New Coalition for Gun Violence Prevention Receives Seed Funding from Champaign County


CHAMPAIGN — A new coalition of small nonprofits aims to address gun violence in Champaign County.

Called H3 for ‘harm’, ‘healing’ and ‘hope’, the coalition is the brainchild of FirstFollowers, the non-profit group helping formerly incarcerated people reintegrate into society.

“Although my organization’s name is on it, it’s not a FirstFollowers initiative,” says FirstFollowers executive director Marlon Mitchell. “There are other people under that umbrella doing the work. The difference is that we’ve taken a proactive approach to ensure that this time-limited money is distributed fairly to the people doing the work.

FirstFollowers successfully lobbied Champaign County to earmark COVID-19 relief funding for gun violence prevention. At its July 21 meeting, the Champaign County Council decided by consensus to set aside $1.4 million for one year of related initiatives, including $500,000 for H3.

The mission is personal to Mitchell, who says he has lost students in FirstFollowers’ workforce development program to gun violence.

The Champaign City Council has also earmarked $3.2 million for gun violence prevention in its US Bailout Relief Program.

All US bailout dollars must be spent by the end of 2024.

H3 members include nonprofits focused on mental health, education, and entrepreneurship.

Mitchell says these nonprofits respond to needs identified by people close to the issue of gun violence. For example, the nonprofit Business Elevator tackles poverty by encouraging ownership of minority-owned businesses.

“It creates jobs,” says Mitchell. “It also creates income for some communities. So [the Business Elevator] executive digs into marginalized communities seeing, ‘How can I help you get started in your business – provide you with that capital and attach you to a mentor?’

According to Business Elevator, less than one percent of registered businesses in Champaign-Urbana are certified minority-owned.

County council approves money for gun violence prevention, despite some skepticism

Stephanie Fortado (D-Dis 8) is one of the Democrats representing parts of the city of Champaign on the county board. She says coalitions like H3 and another county-funded coalition could be the change the region needs to prevent gun violence in the long run.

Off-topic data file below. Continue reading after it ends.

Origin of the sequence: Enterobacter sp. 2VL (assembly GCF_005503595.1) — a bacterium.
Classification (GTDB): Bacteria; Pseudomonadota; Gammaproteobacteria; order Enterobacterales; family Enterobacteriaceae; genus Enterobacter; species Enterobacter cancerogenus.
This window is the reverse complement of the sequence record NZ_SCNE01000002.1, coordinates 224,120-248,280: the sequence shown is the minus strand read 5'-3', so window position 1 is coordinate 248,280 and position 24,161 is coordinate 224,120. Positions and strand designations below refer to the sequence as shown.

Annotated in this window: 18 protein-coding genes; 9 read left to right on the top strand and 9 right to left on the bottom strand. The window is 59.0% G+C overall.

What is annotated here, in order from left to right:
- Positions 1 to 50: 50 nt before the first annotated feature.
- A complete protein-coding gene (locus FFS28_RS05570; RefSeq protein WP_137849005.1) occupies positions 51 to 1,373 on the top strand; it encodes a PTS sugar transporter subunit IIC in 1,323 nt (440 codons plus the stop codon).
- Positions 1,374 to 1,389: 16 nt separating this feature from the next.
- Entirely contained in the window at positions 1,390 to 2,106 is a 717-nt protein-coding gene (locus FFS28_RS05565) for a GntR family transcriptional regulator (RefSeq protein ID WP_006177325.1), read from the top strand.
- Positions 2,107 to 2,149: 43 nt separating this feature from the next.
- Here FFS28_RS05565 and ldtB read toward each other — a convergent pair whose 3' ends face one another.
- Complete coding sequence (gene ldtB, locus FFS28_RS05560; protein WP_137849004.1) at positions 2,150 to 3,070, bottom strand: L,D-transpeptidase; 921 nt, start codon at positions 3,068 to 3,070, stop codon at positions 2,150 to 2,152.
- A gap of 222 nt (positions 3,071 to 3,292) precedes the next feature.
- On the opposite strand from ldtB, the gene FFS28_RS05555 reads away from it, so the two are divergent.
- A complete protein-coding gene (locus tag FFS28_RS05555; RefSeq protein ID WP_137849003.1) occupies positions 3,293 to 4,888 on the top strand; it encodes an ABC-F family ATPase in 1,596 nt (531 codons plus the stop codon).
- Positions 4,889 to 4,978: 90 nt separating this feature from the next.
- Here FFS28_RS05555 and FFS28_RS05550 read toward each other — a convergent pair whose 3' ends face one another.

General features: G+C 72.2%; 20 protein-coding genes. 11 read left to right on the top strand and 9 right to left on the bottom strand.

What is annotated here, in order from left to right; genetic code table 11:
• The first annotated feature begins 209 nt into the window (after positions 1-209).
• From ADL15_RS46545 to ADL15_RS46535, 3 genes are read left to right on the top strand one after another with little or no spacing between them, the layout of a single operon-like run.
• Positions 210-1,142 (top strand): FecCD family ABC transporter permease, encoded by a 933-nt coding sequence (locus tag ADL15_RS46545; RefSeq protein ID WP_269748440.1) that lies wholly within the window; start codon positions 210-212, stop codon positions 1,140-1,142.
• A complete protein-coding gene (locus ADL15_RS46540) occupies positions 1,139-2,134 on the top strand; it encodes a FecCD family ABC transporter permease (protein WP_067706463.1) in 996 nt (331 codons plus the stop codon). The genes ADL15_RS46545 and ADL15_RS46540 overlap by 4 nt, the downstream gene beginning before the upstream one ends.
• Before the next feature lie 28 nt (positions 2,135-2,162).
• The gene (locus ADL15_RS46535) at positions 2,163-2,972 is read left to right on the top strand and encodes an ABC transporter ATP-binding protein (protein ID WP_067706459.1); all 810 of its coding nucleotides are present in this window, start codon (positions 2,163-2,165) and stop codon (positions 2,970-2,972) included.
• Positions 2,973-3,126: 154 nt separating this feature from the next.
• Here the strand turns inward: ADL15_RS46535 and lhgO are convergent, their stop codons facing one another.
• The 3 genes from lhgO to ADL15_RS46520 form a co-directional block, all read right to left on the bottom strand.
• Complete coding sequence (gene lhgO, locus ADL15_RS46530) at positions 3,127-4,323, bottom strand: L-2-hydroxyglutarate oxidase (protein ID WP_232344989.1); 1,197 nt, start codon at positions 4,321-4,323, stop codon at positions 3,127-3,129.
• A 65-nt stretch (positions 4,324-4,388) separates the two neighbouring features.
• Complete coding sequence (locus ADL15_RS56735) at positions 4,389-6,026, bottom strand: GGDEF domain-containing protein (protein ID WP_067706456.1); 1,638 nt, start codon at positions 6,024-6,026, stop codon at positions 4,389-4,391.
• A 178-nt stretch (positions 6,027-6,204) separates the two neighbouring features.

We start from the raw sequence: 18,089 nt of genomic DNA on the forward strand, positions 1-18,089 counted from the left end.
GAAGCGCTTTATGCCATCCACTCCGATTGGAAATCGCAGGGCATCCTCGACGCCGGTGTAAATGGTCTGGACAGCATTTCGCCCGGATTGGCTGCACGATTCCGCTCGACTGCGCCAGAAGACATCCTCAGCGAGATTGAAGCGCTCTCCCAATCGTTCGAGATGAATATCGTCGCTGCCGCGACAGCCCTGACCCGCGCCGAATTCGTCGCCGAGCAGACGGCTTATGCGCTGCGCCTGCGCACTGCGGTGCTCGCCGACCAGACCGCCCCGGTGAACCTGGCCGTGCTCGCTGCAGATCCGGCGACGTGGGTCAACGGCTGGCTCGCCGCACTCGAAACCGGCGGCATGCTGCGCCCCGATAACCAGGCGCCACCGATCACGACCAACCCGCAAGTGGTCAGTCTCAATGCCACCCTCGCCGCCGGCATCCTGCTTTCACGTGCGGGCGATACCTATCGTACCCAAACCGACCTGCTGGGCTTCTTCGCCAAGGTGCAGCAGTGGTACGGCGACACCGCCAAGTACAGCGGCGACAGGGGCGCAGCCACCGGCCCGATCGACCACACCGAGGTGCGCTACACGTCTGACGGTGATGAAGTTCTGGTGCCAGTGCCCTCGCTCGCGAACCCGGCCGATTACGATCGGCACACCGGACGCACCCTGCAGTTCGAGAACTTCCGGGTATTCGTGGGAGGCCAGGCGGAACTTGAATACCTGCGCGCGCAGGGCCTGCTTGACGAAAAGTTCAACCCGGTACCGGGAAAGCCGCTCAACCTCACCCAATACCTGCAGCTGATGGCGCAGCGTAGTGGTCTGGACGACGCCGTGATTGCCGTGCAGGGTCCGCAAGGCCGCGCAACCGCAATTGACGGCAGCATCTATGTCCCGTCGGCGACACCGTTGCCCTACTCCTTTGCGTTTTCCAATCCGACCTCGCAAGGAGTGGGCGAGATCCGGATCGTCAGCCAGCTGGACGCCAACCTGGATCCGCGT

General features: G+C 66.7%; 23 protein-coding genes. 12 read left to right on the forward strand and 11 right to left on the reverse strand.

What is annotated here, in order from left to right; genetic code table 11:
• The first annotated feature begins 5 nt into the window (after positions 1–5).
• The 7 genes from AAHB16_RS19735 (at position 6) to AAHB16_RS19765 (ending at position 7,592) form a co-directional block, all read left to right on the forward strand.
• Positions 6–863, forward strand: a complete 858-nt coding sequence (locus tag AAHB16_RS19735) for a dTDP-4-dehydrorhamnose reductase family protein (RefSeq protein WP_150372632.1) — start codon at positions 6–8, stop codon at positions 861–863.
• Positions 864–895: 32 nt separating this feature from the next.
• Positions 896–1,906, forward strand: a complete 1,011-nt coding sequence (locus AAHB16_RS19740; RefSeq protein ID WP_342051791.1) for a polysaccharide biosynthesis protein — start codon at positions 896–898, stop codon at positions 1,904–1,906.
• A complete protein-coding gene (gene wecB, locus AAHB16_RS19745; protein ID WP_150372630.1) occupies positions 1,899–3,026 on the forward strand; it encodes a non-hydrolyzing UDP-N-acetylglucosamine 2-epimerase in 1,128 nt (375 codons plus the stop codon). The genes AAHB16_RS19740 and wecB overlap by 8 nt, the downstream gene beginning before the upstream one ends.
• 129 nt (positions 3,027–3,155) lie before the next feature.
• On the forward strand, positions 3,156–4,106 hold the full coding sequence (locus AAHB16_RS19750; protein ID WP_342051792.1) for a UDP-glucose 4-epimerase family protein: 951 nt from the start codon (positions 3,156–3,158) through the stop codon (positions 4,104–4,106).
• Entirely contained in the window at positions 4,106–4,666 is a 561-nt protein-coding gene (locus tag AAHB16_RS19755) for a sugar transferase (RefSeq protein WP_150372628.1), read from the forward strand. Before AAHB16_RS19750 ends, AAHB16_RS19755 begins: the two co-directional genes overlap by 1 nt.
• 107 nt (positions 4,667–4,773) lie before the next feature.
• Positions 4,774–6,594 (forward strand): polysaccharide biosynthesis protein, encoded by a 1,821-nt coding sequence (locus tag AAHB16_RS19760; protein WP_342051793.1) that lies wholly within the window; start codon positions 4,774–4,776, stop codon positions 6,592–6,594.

“One of the things that to some extent is lacking in our community is the element of sustainability. … Both are complete, they have a lot of partners, and that’s the kind of thing that I think could benefit from domestic money, “says Fortado.

While Republican board member Tim McGuire says he is skeptical of new coalitions, he did not formally object to donating money to the coalition at the county meeting.

“While I wish Martell [sic] great success and the other people involved, we are limiting the ability of the organizations and programs we currently have to be successful and we will probably waste – well, not completely – we will spend the money on programs that will not continue after a few years” , said McGuire.

McGuire says the Champaign County Juvenile Detention Center is an example of an existing program that doesn’t have enough money to retain staff.

When County Executive Darlene Kloeppel asked if the council was okay with the plan to set aside $1.4 million for the four gun violence prevention organizations, all council members either nodded or are remained silent.

FirstFollowers will not use county money for its share of work during the first year of H3.

Emily Hays is a reporter for Illinois Public Media. Follow her on Twitter @amihatt.

window.fbAsyncInit = function() { FB.init({ appId: ‘2269864749914972’, xfbml: true, version: ‘v3.1’ }); FB.AppEvents.logPageView(); }; (function(d, s, id){ var js, fjs = d.getElementsByTagName(s)[0]; if (d.getElementById(id)) {return;} js = d.createElement(s); = id; js.src = “”; fjs.parentNode.insertBefore(js, fjs); }(document, ‘script’, ‘facebook-jssdk’));


Comments are closed.